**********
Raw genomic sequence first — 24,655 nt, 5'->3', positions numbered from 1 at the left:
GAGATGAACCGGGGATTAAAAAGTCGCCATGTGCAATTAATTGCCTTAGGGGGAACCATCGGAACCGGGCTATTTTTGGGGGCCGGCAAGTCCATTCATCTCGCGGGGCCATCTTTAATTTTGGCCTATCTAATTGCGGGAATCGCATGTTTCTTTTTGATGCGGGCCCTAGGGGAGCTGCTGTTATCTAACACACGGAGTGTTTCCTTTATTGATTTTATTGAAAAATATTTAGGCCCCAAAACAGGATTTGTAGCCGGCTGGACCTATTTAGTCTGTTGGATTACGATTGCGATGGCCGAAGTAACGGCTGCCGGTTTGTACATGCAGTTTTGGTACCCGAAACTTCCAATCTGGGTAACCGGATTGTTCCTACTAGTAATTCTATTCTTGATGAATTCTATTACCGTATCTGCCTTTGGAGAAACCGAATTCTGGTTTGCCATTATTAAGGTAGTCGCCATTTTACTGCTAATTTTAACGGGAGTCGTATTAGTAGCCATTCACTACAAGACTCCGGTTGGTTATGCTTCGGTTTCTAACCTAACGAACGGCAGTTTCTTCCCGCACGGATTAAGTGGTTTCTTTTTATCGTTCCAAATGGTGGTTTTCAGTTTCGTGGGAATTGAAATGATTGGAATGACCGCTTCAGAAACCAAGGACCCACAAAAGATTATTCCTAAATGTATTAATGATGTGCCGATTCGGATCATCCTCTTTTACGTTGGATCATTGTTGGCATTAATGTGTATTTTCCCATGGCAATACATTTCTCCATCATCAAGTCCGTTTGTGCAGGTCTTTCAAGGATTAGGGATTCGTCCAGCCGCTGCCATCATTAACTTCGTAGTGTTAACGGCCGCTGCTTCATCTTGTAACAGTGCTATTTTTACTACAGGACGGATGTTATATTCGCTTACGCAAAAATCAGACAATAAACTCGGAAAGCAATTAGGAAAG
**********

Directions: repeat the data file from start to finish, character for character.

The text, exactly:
Raw genomic sequence first — 24,655 nt, 5'->3', positions numbered from 1 at the left:
GAGATGAACCGGGGATTAAAAAGTCGCCATGTGCAATTAATTGCCTTAGGGGGAACCATCGGAACCGGGCTATTTTTGGGGGCCGGCAAGTCCATTCATCTCGCGGGGCCATCTTTAATTTTGGCCTATCTAATTGCGGGAATCGCATGTTTCTTTTTGATGCGGGCCCTAGGGGAGCTGCTGTTATCTAACACACGGAGTGTTTCCTTTATTGATTTTATTGAAAAATATTTAGGCCCCAAAACAGGATTTGTAGCCGGCTGGACCTATTTAGTCTGTTGGATTACGATTGCGATGGCCGAAGTAACGGCTGCCGGTTTGTACATGCAGTTTTGGTACCCGAAACTTCCAATCTGGGTAACCGGATTGTTCCTACTAGTAATTCTATTCTTGATGAATTCTATTACCGTATCTGCCTTTGGAGAAACCGAATTCTGGTTTGCCATTATTAAGGTAGTCGCCATTTTACTGCTAATTTTAACGGGAGTCGTATTAGTAGCCATTCACTACAAGACTCCGGTTGGTTATGCTTCGGTTTCTAACCTAACGAACGGCAGTTTCTTCCCGCACGGATTAAGTGGTTTCTTTTTATCGTTCCAAATGGTGGTTTTCAGTTTCGTGGGAATTGAAATGATTGGAATGACCGCTTCAGAAACCAAGGACCCACAAAAGATTATTCCTAAATGTATTAATGATGTGCCGATTCGGATCATCCTCTTTTACGTTGGATCATTGTTGGCATTAATGTGTATTTTCCCATGGCAATACATTTCTCCATCATCAAGTCCGTTTGTGCAGGTCTTTCAAGGATTAGGGATTCGTCCAGCCGCTGCCATCATTAACTTCGTAGTGTTAACGGCCGCTGCTTCATCTTGTAACAGTGCTATTTTTACTACAGGACGGATGTTATATTCGCTTACGCAAAAATCAGACAATAAACTCGGAAAGCAATTAGGAAAG